We think it’s time for us to have a conversation: a conversation that can help us address the work we need to do in order to build the true grassroots power than can dismantle the oppressive system that tar sands companies and people in power have worked so hard to profit from. For the past four years we’ve heard “leaders” like Bill McKibben call on us to take action to stop the Keystone XL pipeline, and we’ve responded, dutifully travelling to DC to march and protest as a group. We’ve also watched as decision makers have continuously stalled and appeased this movement by refusing to approve the full pipeline, while still consenting to the production, transportation, and refinement of this toxic substance in more and more places across the continent. It is time for us to do more than submit public comments to a system incentivized to ignore us, or chain ourselves to symbols that will look good for the media. The Michigan Coalition Against Tar Sands is writing this open letter to call for a dialogue and action around developing an anti-tar sands movement that focuses on the root causes of this issue and unites communities and groups in a common goal to stop tar sands in its entirety.
It has been incredibly powerful and inspiring to hear so many different voices from those fighting the tar sands system this weekend at Power Shift, but we need to be able to hear each other more – more loudly and more often. We cannot ask our brave leaders whose homes and families are being threatened by poison and destruction to appear in our program, speak to us at this conference, and form a public face for our work if we are not going to embrace their fights wholeheartedly into our movement. We cannot truly believe that we are going to make a difference if we do not acknowledge the true scope of this problem, the need to engage in work that is driven and led by the community and our potential to be our most powerful by working together in a just and compassionate manner.
The constant focus of the tar sands narrative around the President as the ultimate decision maker is both disempowering to communities bearing the burden of existing infrastructure, and disrespectful to those who have been disenfranchised and marginalized by the industrial-capitalist paradigm perpetuated by all leaders within the current system. This sort of rhetoric feeds a privileged narrative at the exclusion of frontline communities that are seen as merely an excess of “human capital” by the system of which the President is the figurehead.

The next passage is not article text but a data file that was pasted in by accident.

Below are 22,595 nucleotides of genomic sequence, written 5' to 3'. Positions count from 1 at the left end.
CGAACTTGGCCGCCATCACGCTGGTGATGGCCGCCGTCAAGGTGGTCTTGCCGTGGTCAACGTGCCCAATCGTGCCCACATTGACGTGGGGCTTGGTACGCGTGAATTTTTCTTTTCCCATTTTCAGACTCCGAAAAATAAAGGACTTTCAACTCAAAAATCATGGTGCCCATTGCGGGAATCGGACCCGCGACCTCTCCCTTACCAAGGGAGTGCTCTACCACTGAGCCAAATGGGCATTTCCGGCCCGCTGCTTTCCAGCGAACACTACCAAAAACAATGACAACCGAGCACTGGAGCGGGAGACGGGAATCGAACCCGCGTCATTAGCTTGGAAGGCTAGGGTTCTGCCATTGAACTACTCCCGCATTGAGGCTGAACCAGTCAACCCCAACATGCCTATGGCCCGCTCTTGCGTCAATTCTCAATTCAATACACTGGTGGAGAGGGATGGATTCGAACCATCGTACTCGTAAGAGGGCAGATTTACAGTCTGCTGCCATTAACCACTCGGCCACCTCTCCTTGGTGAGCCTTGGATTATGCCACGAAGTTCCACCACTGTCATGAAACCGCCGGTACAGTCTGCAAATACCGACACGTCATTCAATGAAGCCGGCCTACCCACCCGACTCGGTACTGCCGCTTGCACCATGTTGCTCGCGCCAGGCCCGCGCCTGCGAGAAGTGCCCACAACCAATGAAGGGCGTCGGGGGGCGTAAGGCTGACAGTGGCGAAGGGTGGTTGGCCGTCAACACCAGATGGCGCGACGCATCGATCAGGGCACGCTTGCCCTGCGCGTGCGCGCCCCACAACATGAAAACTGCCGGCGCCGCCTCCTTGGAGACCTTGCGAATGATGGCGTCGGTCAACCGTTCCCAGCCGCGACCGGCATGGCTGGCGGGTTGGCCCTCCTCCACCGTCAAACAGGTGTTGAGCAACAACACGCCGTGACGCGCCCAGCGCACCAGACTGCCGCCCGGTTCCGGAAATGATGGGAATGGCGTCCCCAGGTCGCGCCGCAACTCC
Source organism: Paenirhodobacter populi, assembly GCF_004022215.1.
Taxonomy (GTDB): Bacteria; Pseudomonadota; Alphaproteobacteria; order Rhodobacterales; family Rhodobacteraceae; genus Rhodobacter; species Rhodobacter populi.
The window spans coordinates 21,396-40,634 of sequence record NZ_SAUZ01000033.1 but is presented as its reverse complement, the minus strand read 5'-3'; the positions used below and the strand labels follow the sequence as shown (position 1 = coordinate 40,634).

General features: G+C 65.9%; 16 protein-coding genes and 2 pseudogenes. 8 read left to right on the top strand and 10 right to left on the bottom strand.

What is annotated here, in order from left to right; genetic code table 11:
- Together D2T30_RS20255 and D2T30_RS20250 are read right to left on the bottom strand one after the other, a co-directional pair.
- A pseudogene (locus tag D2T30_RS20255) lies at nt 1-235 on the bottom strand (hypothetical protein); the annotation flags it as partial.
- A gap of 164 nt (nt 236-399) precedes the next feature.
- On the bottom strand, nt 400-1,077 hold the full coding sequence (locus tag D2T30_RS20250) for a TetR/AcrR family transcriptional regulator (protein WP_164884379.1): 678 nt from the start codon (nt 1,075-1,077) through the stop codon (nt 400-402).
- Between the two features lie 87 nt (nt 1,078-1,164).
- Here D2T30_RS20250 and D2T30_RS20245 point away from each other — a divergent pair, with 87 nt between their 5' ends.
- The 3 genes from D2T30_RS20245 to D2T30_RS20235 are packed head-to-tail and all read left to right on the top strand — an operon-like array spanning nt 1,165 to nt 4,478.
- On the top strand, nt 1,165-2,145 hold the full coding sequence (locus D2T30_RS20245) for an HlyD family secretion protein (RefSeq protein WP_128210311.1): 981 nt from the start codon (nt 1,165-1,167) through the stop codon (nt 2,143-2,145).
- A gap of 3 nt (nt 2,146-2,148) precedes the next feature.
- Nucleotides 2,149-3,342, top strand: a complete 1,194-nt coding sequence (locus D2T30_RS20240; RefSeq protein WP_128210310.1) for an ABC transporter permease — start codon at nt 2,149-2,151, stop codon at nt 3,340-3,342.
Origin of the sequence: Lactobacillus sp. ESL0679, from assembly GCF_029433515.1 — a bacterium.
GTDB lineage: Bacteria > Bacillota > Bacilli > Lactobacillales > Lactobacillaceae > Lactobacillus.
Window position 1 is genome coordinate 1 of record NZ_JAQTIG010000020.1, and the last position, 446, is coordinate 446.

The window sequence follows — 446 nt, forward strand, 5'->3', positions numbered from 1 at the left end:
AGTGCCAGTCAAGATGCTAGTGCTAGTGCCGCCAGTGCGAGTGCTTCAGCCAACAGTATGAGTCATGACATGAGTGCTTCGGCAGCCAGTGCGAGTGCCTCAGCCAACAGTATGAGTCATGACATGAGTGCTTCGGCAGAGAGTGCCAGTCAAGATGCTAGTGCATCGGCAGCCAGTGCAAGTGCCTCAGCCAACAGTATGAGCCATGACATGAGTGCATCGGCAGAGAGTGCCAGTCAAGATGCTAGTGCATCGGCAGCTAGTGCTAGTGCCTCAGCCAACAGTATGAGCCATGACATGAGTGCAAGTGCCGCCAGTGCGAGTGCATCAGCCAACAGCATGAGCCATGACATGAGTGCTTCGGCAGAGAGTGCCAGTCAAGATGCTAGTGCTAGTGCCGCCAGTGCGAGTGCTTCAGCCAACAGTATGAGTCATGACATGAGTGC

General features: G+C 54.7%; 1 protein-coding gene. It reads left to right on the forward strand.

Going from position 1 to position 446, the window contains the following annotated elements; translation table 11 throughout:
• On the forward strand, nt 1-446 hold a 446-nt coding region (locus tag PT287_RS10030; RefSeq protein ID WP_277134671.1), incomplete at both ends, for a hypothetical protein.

We are from the occupied territory called “Michigan,” where tar sands oil is still poisoning ecosystems, water, and humans three years after the largest inland oil spill in our history. In addition to this ongoing destruction, our elected officials are allowing Enbridge to expand this same pipeline to more than double its capacity, all while opposition to the kxl has gotten stronger. While kxl is a large part of the problem, it is time for the mainstream movement’s figureheads to stop exclusively referring to this pipeline and discouraging us from working on other tar sands issues. With urgency and strength, we implore all tar sands activists and organizations to reframe this movement to something that is more than a convenient political symbol and into something that can stop the amoral and unlawful devastation of life and our responsibility to it.
In solidarity and frustration,
The Michigan Coalition Against Tar Sands